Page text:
Now we’ll take a look at three
different vestibular disorders.
We’ll take a look first at
Benign paroxysmal positional vertigo.
Then we'll look at vertigo.
And then we’ll finish up with a brief
discussion about Meniere’s disease.
Benign Paroxysmal Positional Vertigo,
First thing for you to understand is that
this is the most common form of vertigo.
Individuals with this form of vertigo
have sudden onset of episodes.
However, this episodes of dizziness
are of short duration.
Certain head positions or
movements will trigger or prompt
a given episode in individuals
that have this disorder.
What causes this condition?
We’ll it all relates to the macula.
Where we have the macula shown in
through here of the utricle or saccule.
And the macula has embedded in it,
And in the case of this condition,
it is the otoconia in the utricle
that get dislodged
and when they become dislodged they migrate
into one of the semi- circular canals
that we see over here
in this smaller image.
So, here’s a semi-circular canal
here for example.
And another one here
and then in our third semi-circular canal
are shown into there.
So, in otoconia they become dislodge and get
into one of those semi- circular canals.
And when they get there they disrupt normal
fluid movement within a semi-circular canal.
And this will send false signals
in the vestibular system
causing this episodes of dizziness.
The second vestibular disorder that
I want you to understand is that vertigo.
And we’ll walk through several of this symptoms
associated with vertigo in this table.
Individuals with vertigo
may complain of spinning sensation.
They may complain that they are tilting
because of the disruption
of the vestibular apparatus,
and the sensing of false signals.
They may feel that they are swaying.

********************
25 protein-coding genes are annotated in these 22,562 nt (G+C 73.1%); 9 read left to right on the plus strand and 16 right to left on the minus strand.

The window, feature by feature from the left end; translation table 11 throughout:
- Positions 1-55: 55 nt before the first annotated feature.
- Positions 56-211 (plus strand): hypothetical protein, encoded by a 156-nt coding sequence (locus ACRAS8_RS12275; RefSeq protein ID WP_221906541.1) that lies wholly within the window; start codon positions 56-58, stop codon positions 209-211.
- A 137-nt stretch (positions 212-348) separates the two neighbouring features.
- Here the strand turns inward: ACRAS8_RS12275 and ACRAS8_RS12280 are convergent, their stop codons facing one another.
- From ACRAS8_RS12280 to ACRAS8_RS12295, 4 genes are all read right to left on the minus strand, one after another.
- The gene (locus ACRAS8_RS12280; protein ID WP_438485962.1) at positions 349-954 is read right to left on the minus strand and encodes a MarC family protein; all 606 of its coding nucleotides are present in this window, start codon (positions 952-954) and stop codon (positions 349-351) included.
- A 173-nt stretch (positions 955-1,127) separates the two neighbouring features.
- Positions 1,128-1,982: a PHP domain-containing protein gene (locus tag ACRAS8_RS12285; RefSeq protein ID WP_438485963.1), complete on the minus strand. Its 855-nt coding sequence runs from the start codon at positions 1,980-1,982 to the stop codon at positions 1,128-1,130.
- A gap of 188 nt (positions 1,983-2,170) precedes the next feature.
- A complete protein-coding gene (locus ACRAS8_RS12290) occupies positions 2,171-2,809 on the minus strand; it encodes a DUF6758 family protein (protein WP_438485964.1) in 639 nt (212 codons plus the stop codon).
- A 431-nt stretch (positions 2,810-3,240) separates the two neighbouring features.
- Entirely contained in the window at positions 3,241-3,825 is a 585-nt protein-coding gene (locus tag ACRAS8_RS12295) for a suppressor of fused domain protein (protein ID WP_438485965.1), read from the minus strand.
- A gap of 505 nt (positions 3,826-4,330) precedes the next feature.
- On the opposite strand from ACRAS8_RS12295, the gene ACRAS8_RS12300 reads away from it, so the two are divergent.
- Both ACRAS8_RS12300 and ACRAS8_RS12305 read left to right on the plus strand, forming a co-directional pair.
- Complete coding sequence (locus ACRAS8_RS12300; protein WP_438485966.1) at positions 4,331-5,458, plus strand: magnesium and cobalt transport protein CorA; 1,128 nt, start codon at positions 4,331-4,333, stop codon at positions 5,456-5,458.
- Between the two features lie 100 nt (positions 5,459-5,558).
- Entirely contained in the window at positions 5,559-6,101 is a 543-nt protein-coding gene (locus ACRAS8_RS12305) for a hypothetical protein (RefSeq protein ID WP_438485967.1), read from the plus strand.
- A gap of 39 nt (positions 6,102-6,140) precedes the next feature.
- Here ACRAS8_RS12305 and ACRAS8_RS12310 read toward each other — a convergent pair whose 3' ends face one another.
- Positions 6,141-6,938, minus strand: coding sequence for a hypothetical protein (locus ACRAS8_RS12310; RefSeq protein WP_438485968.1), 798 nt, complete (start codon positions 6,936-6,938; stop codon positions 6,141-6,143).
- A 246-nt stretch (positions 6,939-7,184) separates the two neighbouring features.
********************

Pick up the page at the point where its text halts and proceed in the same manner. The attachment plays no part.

As a result of this,
they may feel very often that
they’re off balanced or unbalanced.
And they tend to pull to one direction because of
this impairment of the vestibular apparatus.
There are several different causes of vertigo.
You can have an inflammation
of vestibular nerve
or inflammation of the vestibular
pathway of vestibular neuritis,
a vascular lesions of the brain stem
or the cerebellum may impair the
vestibular apparatus resulting in vertigo.
Demyelination and once you lose your insulation
you can have cross talk between
nerve fibers leading to fault signals.
Certain drugs and ingestion of too much alcohol
will certainly disrupt the vestibular system.
And acoustic tumors can also
cause this types of symptoms.
The last vestibular disorder
that I want you to understand
is that of that Meniere’s disease.
This table will guide you through the symptoms
that associated with Meniere’s disease
as well as the causes.
Meniere’s disease is characterized by
abrupt recurrent attacks of vertigo.
There’s also an associated hearing loss
with this disorder.
Tinnitus or ringing of the ears
is associated with Meniere’s disease.
Patients may complain of excess ear pressure
or fullness with in their ear
And nausea and vomiting are
associated symptoms as well.
Several different causes
to consider again,
vascular lesions of the
brain stem or cerebellum,
certain drugs and alcohol
and acoustic tumors.
Now this were the same causes
that we walk through
that you saw earlier with vertigo.